• An App, By Any Other Name
      The developers of Ubuntu, the popular flavor of Linux that is installed on the computers in the Science Center, showed questionable judgment by picking a name that is a pretentious reference to an African philosophy. But to make matters worse, Ubuntu developers mucked up their clever release dating system with a completely ludicrous set of nicknames. Each release of Ubuntu is dated by the year and the month—9.10, for instance, came out last October—but the numbers are also paired with an alliterative combination of an obscure adjective and a rare animal, yielding such gems as Edgy Eft, Intrepid Ibex, and Jaunty Jackalope. It makes pompous names like Mac OS X Snow Leopard seem almost reasonable by comparison.

      In the pantheon of bad programmer names, recursive acronyms must sit near the top. It’s a perverse concept popular with MIT alums in which one of the letters in the acronym stands for the acronym itself. A relatively benign example is the web scripting language PHP, which stands for PHP: Hyptertext Preprocessor. Older, stranger examples are the free operating system GNU (GNU’s not Unix) and related spinoffs: Cygnus (Cygnus—Your GNU Support), a now-defunct company which provided support for free software, and Wine (Wine is Not an Emulator), software which helps run windows applications on Unix.

    • proclus/GNU-Darwin Lives!
      I've been keeping this journal the way it was in 2000 for historical archival reasons. If you are interested in current information, here are some up to date links.

    • EnSilica updates eSi-RISC development suite
      Version 2.1 includes a new hardware evaluation platform based on Altera's Cyclone III FPGA with rapid software development and debugging facilitated through the Eclipse integrated development environment and GNU GCC 4.4.0 toolchain, which now features native support for the eSi-RISC architectural features.

    • Mano a Mano With the Cult of SEO

  • Releases

  • Openness

    • Forget Avatar, the real 3D revolution is coming to your front room
      But what if increased business opportunities were only the beginning? What if 3D printing actually changed lives not just for entrepreneurs but for consumers, for citizens? Adrian Bowyer is a senior lecturer at the department of mechanical engineering at the University of Bath. Since 2005 he has been working on the Reprap, a project with a clear aim: to make a 3D printer that can reproduce itself.

    • Open Access/Content

      • Two Million Free Texts Now Available
        The Internet Archive is pleased to announce an important manuscript, Homiliary on Gospels from Easter to first Sunday of Advent, as the 2,000,000th free digital text. Internet Archive has been scanning books and making them available for researchers, historians, scholars, people with disabilities, and the general public for free on since 2005.

      • Video: Staying in touch with nature by sharing.

  • Programming

    • Forking, The Future of Open Source, and Github
      Last Wednesday, at the kind invitation of the folks from Eclipse, I had the opportunity to sit with more august company – Justin Erenkrantz (Apache), MÃ¥rten Mickos (Eucalyptus), and Jason van Zyl (Maven/Sonatype) – on a panel charged with debating the future of open source. Among the questions posed to us was this: is the future of open source going to be based on communities such as Apache and Eclipse or will it be based on companies that sell open source?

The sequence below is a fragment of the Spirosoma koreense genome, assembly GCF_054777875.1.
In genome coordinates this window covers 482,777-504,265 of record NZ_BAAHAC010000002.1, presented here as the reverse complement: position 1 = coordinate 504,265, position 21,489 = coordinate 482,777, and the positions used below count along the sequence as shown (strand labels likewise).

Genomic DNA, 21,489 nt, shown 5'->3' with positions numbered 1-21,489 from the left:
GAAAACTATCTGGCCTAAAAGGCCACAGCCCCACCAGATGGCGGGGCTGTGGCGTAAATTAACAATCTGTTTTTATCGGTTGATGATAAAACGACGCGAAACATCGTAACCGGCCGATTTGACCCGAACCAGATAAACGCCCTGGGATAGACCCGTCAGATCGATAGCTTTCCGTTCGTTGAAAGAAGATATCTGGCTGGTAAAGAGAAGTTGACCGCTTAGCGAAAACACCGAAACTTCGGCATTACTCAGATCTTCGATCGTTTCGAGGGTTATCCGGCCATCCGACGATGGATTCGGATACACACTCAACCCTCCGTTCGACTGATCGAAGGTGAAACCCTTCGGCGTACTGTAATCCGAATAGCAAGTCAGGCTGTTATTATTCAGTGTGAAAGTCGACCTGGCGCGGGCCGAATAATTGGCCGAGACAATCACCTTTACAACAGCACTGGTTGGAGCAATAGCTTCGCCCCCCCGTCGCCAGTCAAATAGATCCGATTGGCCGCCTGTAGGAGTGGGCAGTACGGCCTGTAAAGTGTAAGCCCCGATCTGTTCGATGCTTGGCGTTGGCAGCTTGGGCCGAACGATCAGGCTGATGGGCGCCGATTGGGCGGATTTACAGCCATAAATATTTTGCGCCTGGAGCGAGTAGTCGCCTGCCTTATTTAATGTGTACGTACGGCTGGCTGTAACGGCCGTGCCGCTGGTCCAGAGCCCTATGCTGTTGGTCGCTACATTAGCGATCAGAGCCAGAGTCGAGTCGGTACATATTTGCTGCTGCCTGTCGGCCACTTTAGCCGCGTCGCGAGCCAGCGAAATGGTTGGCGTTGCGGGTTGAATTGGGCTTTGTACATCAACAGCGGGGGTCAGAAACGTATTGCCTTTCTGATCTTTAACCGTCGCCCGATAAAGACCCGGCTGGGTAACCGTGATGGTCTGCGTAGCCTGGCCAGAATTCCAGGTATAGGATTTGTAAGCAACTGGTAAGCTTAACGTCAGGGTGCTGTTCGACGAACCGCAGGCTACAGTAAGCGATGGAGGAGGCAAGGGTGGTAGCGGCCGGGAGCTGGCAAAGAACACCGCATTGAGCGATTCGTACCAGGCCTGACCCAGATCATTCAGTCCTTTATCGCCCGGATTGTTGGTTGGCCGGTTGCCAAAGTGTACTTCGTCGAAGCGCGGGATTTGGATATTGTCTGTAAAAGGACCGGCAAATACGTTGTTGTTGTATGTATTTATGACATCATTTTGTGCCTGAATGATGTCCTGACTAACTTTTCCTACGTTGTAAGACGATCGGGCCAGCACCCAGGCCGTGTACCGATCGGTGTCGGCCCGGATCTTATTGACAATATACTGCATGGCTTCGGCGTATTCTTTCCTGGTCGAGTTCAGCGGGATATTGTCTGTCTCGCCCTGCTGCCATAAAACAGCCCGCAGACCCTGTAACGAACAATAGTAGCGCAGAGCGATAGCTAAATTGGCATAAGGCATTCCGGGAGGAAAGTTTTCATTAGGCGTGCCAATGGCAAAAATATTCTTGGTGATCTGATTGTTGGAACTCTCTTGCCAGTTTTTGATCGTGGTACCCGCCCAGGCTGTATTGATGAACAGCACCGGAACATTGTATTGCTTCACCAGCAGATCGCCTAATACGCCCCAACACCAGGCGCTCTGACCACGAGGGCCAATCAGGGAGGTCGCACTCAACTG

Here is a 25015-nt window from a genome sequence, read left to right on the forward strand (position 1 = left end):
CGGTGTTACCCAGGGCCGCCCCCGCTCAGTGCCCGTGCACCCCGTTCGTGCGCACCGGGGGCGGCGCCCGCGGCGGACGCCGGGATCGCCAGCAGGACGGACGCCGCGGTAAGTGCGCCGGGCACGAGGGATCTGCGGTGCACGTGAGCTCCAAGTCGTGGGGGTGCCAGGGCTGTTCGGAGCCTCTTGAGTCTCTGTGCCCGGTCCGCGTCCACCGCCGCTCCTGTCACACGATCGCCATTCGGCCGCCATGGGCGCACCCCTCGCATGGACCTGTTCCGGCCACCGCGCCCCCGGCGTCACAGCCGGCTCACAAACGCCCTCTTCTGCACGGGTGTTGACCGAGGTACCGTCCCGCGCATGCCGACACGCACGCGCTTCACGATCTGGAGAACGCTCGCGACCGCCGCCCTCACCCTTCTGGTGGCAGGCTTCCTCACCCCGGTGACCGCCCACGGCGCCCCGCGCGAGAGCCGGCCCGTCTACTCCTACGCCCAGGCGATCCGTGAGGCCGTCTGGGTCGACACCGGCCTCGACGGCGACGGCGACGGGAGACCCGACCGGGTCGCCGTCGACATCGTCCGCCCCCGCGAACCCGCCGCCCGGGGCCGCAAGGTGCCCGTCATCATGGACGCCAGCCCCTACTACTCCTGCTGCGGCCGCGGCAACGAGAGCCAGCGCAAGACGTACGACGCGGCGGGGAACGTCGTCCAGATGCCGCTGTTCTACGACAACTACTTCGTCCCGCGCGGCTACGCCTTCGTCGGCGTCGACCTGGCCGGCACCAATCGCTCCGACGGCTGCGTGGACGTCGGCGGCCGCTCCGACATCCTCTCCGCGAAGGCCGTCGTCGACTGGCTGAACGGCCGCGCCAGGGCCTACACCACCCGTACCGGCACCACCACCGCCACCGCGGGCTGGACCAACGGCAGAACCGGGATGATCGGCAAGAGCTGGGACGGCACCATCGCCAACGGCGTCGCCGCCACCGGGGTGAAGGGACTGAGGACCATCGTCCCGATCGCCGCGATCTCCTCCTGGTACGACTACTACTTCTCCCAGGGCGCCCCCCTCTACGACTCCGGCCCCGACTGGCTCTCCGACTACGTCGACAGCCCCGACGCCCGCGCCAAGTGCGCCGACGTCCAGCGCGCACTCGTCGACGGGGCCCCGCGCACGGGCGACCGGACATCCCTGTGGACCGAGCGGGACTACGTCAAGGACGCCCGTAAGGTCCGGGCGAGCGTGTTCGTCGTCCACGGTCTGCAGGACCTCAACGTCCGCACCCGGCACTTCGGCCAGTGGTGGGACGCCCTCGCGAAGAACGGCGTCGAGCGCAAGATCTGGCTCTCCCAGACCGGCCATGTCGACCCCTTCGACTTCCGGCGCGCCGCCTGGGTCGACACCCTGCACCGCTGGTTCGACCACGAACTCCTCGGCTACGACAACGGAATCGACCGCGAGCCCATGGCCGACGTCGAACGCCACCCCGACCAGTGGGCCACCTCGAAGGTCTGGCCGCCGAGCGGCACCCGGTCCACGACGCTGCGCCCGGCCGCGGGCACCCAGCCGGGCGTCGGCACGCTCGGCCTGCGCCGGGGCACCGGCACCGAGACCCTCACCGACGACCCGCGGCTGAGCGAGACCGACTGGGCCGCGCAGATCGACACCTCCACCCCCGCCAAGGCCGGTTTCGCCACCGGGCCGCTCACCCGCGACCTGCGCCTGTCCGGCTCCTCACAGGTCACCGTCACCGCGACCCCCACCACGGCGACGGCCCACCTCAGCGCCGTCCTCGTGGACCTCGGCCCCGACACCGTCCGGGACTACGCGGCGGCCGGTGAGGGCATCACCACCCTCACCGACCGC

My reply? Neither. It’s Github.

  • Standards/Consortia


  • Apple May Build a Search Engine to Shield iPhone Data from Google
    Piper Jaffray analyst Gene Munster said there is a 70 percent chance Apple will roll out a mobile search engine tailored for its iPhone within the next five years. As the search provider for the iPhone, Google sees what iPhone users are searching for, which can help it tailor software and services for its own mobile smartphones. This competitive advantage has not gone unnoticed by Apple. Building its own iPhone-centric search engine would help Apple shield Google from its App Store data, Munster said in a March 30 research note.

  • Acer moves to AMD
    COMPUTER MAKER ACER has changed horses and is backing AMD with the announcement that its 6000 series servers will be powered by Magny-Cours based Opteron processors.

  • Nominet chairman quits
    Bob Gilbert has resigned as chairman of Nominet, the non-profit company in charge of the .uk domain registry, it was announced today.

  • Former Exec Indicted on CDT Price-fixing Charges
    A grand jury in San Francisco has indicted a former executive of a Taiwan-based color display tube (CDT) manufacturing firm for his alleged participation in a global conspiracy to fix prices of the tubes used in computer monitors and other devices.

  • The battle for libel reform has only begun
    In 2008, I published an article in the Guardian questioning whether chiropractors should be treating various childhood conditions. I was then sued for libel by the British Chiropractic Association, which helped ignite the debate over libel reform, and whether the courts are stifling scientific debate.